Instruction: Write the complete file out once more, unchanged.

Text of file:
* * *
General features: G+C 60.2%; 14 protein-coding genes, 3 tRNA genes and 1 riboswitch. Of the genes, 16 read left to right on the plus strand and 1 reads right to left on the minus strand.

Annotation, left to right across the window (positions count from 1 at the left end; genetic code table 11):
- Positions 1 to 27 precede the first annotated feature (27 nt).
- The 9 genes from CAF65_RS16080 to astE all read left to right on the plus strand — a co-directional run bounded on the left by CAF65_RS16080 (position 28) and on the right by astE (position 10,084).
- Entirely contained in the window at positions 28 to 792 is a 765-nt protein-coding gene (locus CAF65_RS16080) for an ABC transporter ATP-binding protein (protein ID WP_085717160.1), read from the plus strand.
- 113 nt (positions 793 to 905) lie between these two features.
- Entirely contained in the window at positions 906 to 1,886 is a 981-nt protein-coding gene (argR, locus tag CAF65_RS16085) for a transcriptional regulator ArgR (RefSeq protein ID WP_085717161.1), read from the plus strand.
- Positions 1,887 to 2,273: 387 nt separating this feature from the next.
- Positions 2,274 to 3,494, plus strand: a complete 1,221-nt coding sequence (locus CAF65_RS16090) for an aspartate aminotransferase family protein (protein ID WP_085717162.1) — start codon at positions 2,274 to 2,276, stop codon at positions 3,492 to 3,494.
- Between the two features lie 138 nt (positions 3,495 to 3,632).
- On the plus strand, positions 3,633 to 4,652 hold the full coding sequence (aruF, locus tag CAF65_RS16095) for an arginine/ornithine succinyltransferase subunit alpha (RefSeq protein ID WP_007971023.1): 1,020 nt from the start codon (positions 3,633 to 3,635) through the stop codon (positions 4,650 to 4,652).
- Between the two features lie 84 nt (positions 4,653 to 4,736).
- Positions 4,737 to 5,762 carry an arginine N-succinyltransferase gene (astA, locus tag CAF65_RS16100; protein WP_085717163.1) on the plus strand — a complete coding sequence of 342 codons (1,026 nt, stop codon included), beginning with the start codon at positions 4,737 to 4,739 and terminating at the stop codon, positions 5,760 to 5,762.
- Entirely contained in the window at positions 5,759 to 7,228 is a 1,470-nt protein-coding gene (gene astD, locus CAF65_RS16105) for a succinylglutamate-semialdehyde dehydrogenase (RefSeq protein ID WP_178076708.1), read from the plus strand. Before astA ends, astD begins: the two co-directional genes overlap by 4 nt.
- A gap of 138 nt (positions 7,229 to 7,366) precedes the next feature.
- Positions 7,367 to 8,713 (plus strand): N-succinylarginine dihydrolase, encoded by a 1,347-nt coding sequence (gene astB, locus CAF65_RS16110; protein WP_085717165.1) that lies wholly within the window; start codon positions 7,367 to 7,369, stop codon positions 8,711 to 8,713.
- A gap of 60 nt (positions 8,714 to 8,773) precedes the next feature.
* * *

General features: G+C 60.2%; 14 protein-coding genes, 3 tRNA genes and 1 riboswitch. Of the genes, 16 read left to right on the plus strand and 1 reads right to left on the minus strand.

Annotation, left to right across the window (positions count from 1 at the left end; genetic code table 11):
- Positions 1 to 27 precede the first annotated feature (27 nt).
- The 9 genes from CAF65_RS16080 to astE all read left to right on the plus strand — a co-directional run bounded on the left by CAF65_RS16080 (position 28) and on the right by astE (position 10,084).
- Entirely contained in the window at positions 28 to 792 is a 765-nt protein-coding gene (locus CAF65_RS16080) for an ABC transporter ATP-binding protein (protein ID WP_085717160.1), read from the plus strand.
- 113 nt (positions 793 to 905) lie between these two features.
- Entirely contained in the window at positions 906 to 1,886 is a 981-nt protein-coding gene (argR, locus tag CAF65_RS16085) for a transcriptional regulator ArgR (RefSeq protein ID WP_085717161.1), read from the plus strand.
- Positions 1,887 to 2,273: 387 nt separating this feature from the next.
- Positions 2,274 to 3,494, plus strand: a complete 1,221-nt coding sequence (locus CAF65_RS16090) for an aspartate aminotransferase family protein (protein ID WP_085717162.1) — start codon at positions 2,274 to 2,276, stop codon at positions 3,492 to 3,494.
- Between the two features lie 138 nt (positions 3,495 to 3,632).
- On the plus strand, positions 3,633 to 4,652 hold the full coding sequence (aruF, locus tag CAF65_RS16095) for an arginine/ornithine succinyltransferase subunit alpha (RefSeq protein ID WP_007971023.1): 1,020 nt from the start codon (positions 3,633 to 3,635) through the stop codon (positions 4,650 to 4,652).
- Between the two features lie 84 nt (positions 4,653 to 4,736).
- Positions 4,737 to 5,762 carry an arginine N-succinyltransferase gene (astA, locus tag CAF65_RS16100; protein WP_085717163.1) on the plus strand — a complete coding sequence of 342 codons (1,026 nt, stop codon included), beginning with the start codon at positions 4,737 to 4,739 and terminating at the stop codon, positions 5,760 to 5,762.
- Entirely contained in the window at positions 5,759 to 7,228 is a 1,470-nt protein-coding gene (gene astD, locus CAF65_RS16105) for a succinylglutamate-semialdehyde dehydrogenase (RefSeq protein ID WP_178076708.1), read from the plus strand. Before astA ends, astD begins: the two co-directional genes overlap by 4 nt.
- A gap of 138 nt (positions 7,229 to 7,366) precedes the next feature.
- Positions 7,367 to 8,713 (plus strand): N-succinylarginine dihydrolase, encoded by a 1,347-nt coding sequence (gene astB, locus CAF65_RS16110; protein WP_085717165.1) that lies wholly within the window; start codon positions 7,367 to 7,369, stop codon positions 8,711 to 8,713.
- A gap of 60 nt (positions 8,714 to 8,773) precedes the next feature.